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Old 09-02-2017, 06:22 AM   #1
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Wheel Comes Completely Off While Driving!!

So I am pulling my Heritage Glen 272BH for the Labor Day weekend and I began to notice the camper slightly tilted to one side. I don't have a TPMS system, so I began to suspect one or more tires is losing air. When I was able, I pulled over at a gas station. When I walked around and looked, my jaw almost hit the pavement. One of the tires was gone. I never saw or felt a thing.

The studs were completely sheered off from the drum. A local dealer had repacked my bearings just a few weeks earlier and this was my first trip since then. I immediately called them and explained the situation. They immediately launched a mobile tech who arrived a few hours later (awful traffic for Labor Day weekend adding to frustration). Anyway, he replaced the drum, repacked the bearings, put on a new tire, and checked all of the other tires.

The dealership service manager asked for a photo of the drum which I emailed. He owned it and apologized for the situation. After my trip, he requested I bring it by. He said they would order a new rim that matches the existing rims and a tire (Goodyear Endurance that I had recently installed). The mobile tech was also going to request a new fender skirt.

I hope the tire that came off just went down in the embankment. I was mostly on the interstate in slower traffic in the right lane. I'm surprised no one saw it and waved me down.

Anyone else ever see or deal with this?
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Old 09-02-2017, 06:25 AM   #2
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Looks to me like they torqued the lug nuts too tight and fractured the studs.
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Old 09-02-2017, 06:35 AM   #3
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Looks to me they were Loose! Youroo!!
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Old 09-02-2017, 06:44 AM   #4
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I have only witnessed a wheel come off a vehicle a few times, most recently last month. Never on a trailer other than pictures in the forums.

I have only read that most seem to point to over torqueing as the root cause of sheared off studs like in the pictures. I do not know this to be factual or what other causes there may be.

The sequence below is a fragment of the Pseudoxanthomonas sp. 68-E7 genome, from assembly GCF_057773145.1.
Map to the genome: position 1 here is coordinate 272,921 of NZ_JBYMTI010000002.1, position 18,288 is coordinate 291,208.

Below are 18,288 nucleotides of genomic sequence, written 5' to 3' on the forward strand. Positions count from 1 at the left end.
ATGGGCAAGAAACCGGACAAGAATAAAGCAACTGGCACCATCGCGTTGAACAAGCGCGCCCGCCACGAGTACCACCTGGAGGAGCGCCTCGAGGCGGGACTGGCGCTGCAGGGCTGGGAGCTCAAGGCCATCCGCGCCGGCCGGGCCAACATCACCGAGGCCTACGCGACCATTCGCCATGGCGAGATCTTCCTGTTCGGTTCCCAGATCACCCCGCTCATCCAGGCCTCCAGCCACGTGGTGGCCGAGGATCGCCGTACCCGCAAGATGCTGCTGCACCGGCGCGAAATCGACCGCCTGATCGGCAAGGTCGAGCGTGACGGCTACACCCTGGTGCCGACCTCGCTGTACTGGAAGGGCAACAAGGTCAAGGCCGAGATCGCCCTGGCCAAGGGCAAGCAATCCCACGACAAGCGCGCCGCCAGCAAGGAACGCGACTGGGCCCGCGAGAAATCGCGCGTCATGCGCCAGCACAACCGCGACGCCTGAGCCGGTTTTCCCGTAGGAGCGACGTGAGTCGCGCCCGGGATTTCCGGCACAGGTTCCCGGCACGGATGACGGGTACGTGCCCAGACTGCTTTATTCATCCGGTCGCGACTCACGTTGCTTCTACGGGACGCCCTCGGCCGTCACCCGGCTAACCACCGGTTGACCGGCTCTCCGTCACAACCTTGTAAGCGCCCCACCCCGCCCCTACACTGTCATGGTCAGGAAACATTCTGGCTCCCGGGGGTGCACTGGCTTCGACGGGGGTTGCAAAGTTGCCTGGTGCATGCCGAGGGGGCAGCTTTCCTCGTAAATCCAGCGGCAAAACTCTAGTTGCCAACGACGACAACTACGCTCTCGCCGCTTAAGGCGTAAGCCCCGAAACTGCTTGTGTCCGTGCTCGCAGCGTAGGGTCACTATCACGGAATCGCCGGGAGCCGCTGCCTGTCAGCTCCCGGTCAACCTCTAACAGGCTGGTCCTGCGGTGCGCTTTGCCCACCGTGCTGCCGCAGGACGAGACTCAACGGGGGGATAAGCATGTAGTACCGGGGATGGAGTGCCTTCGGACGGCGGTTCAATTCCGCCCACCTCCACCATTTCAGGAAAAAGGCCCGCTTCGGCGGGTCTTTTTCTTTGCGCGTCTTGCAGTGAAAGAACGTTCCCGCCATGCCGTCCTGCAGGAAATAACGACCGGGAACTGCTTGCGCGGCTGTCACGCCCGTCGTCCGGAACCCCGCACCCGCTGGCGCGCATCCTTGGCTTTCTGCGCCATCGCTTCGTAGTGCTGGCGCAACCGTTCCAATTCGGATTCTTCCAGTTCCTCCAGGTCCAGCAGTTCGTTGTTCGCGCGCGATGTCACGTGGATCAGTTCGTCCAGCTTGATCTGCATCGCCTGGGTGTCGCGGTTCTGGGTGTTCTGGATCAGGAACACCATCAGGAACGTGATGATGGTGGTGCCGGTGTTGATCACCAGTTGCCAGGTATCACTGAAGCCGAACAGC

As for under torqueing, I have experienced that first hand. I had a front right tire on a car once make an awful clicking noise on turns. Turned out to be loose lug nuts. Studs were damaged but not sheared off flush. I am not saying under torqueing could not cause shearing, just my single experience.

Glad to hear your dealer is making in right and most importantly, you are all safe!
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Old 09-02-2017, 06:44 AM   #5
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We'll likely never know the exact cause but it reinforces the fact of checking lug nut torque on a regular basis (especially after a repair or maintenance) and the importance of a TPMS.

To the OP... plan on replacing the tire that carried the entire load on that side for however long you had driven after losing the wheel/tire. It has likely been compromised.
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Old 09-02-2017, 06:48 AM   #6
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Quote:
Originally Posted by youroo View Post
Looks to me they were Loose! Youroo!!
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Old 09-02-2017, 06:53 AM   #7
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Wheel Comes Completely Off While Driving!!

Quote:
Originally Posted by 5picker View Post
We'll likely never know the exact cause but it reinforces the fact of checking lug nut torque on a regular basis (especially after a repair or maintenance) and the importance of a TPMS.

To the OP... plan on replacing the tire that carried the entire load on that side for however long you had driven after losing the wheel/tire. It has likely been compromised.


Thanks. Didn't think of that. I will advise the service manager.

Based on the photos, the service manager believed the tire was over torqued.
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Old 09-02-2017, 07:02 AM   #8
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The neatness of the shears makes me think over-torquing. I would think that under-torquing would cause the kind of damage that repeatedly bending a paper clip back and forth would: signs of bending and a jagged break.
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Old 09-02-2017, 07:38 AM   #9
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The shearing is usually caused by the wheel, as it cuts(shears) the studs off.

As others have pointed out, the wheel studs could have been undertorqued, which allowed the wheel to become loose from the hub, then it sheared the studs off.

Or, the stud(s) could have been overtorqued, which one or more studs either broke off (or lost it's stud spring tension), then you had a cascading failure. Losing one or more studs allowed the wheel to move and it sheared off the wheel studs, just like in an undertorque situation.

You many times see the same sheared studs in the end, whether it was due to overtorquing or undertorquing as the initial cause, once the entire wheel leaves the trailer.
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Old 09-02-2017, 07:41 AM   #10
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The neatness of the shears makes me think over-torquing. I would think that under-torquing would cause the kind of damage that repeatedly bending a paper clip back and forth would: signs of bending and a jagged break.


And that that under-torquing damage would be evident on at least one bolt, but ALL five were sheared.
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